Workshop: Paradigms Lost, Paradigms Regained

Location:

Level: 
Intermediate

When:

9:00am - 4:00pm

Key takeaways

Programming paradigms: there can be more than one

Paradigms are not mutually exclusive and overlap strongly with one another

Within a single paradigm there can be surprising variation

Other factors in a programming language can interfere with or reinforce the paradigms it supports

Programming paradigms represent both stylistic and pattern-like choices that can also be architectural

Prerequisites

Some knowledge of modern programming languages, with experience in at least OO programming

It is very easy to get stuck in one way of doing things. This is as true of programming as it is of life. Although a programming paradigm represents a set of stylistic choices, it is much more than this: a programming also represents a way of thinking. Having only way to think about problems is too limiting. A programming paradigm represents a set of patterns of problem framing and solving and contains the ingredients of software architecture. As Émile Auguste Chartier noted, there is nothing more dangerous than an idea when you have only one idea.

Perhaps even more problematic than being stuck with a narrow view of paradigms, is being stuck with a dysfunctional view of each paradigm. For instance, many developers working in languages and frameworks that support object orientation lack a strong idea of the principles of interaction, data abstraction and granularity that support an effective view of OO, and instead surround themselves with manager objects, singletons and DTOs.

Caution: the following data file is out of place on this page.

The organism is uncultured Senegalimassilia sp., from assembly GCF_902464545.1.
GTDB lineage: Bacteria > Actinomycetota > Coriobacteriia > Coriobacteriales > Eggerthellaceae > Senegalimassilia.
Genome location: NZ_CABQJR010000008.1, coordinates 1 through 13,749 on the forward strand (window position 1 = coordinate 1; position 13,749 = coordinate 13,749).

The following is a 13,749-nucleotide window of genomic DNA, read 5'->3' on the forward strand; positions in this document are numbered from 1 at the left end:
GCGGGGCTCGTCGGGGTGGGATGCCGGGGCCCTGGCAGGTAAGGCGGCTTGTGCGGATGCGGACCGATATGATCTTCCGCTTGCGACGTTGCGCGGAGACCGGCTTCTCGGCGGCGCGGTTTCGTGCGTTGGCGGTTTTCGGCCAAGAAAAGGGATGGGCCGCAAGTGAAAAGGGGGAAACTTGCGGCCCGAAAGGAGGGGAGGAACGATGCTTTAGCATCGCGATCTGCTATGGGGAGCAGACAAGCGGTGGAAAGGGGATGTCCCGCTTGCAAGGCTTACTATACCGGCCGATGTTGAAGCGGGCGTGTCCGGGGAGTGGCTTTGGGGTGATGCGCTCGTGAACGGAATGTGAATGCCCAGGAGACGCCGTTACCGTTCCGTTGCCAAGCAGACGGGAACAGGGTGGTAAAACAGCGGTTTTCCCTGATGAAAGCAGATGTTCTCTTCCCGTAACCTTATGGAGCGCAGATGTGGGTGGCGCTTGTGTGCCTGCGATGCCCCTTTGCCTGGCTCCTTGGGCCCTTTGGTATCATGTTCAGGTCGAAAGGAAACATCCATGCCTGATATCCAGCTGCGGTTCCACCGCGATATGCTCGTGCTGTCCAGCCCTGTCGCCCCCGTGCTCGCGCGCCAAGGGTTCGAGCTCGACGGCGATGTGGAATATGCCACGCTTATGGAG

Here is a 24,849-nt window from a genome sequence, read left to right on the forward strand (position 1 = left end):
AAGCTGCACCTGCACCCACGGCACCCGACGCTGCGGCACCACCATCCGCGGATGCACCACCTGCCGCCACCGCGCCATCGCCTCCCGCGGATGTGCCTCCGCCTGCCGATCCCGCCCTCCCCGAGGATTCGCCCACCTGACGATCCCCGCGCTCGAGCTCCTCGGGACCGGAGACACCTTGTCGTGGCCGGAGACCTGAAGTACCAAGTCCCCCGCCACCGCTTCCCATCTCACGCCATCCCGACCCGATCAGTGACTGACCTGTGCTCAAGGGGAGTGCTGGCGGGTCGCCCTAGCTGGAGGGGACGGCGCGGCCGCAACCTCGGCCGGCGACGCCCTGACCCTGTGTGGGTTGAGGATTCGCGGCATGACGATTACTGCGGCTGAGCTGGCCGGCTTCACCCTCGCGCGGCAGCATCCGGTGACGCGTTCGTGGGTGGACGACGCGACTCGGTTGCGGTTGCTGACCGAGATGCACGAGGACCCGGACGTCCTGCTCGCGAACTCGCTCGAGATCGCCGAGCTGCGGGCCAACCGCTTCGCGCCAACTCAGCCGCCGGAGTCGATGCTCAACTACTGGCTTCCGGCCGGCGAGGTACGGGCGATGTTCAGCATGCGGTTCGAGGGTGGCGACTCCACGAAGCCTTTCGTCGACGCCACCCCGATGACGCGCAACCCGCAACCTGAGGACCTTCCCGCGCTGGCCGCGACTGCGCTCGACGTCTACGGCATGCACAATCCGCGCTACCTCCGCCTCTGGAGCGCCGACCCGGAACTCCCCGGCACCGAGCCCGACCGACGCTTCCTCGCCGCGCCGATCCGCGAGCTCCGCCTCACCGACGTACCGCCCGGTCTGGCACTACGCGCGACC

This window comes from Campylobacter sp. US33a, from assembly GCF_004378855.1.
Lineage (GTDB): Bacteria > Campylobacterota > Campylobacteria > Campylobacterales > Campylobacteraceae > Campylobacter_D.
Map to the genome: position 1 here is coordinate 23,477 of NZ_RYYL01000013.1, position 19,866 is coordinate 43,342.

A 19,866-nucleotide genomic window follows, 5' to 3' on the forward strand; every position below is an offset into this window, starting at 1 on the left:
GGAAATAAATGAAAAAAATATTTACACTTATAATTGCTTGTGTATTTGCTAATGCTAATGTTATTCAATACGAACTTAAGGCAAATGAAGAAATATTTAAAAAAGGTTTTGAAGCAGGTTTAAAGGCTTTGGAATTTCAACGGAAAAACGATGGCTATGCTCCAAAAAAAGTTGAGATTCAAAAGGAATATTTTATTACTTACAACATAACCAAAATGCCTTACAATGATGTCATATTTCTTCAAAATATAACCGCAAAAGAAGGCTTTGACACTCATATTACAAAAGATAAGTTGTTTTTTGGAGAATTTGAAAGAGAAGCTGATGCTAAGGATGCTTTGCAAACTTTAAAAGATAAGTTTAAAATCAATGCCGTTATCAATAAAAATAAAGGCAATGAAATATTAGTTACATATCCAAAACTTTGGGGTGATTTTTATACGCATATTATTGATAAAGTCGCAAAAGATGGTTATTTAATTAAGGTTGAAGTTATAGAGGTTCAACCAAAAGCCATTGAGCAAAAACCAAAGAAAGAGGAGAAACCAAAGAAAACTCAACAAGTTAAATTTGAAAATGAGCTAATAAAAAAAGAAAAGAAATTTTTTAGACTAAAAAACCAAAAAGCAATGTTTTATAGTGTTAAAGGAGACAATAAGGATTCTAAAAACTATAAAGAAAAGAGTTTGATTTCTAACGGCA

During the day we will explore the strengths and weaknesses of different programming styles, patterns, paradigms, languages, etc., with examples and opportunity for discussion.

Speaker: Kevlin Henney

Editor of "97 Things Every Programmer Should Know "

Kevlin is an independent consultant and trainer based in the UK. His development interests are in patterns, programming, practice and process. He has been a columnist for various magazines and web sites, including Better Software, The Register, Java Report and the C/C++ Users Journal. Kevlin is co-author of A Pattern Language for Distributed Computing and On Patterns and Pattern Languages, two volumes in the Pattern-Oriented Software Architecture series. He is also editor of 97 Things Every Programmer Should Know.

Find Kevlin Henney at

Other Workshops:

Tracks

Monday, 6 March

Tuesday, 7 March

Wednesday, 8 March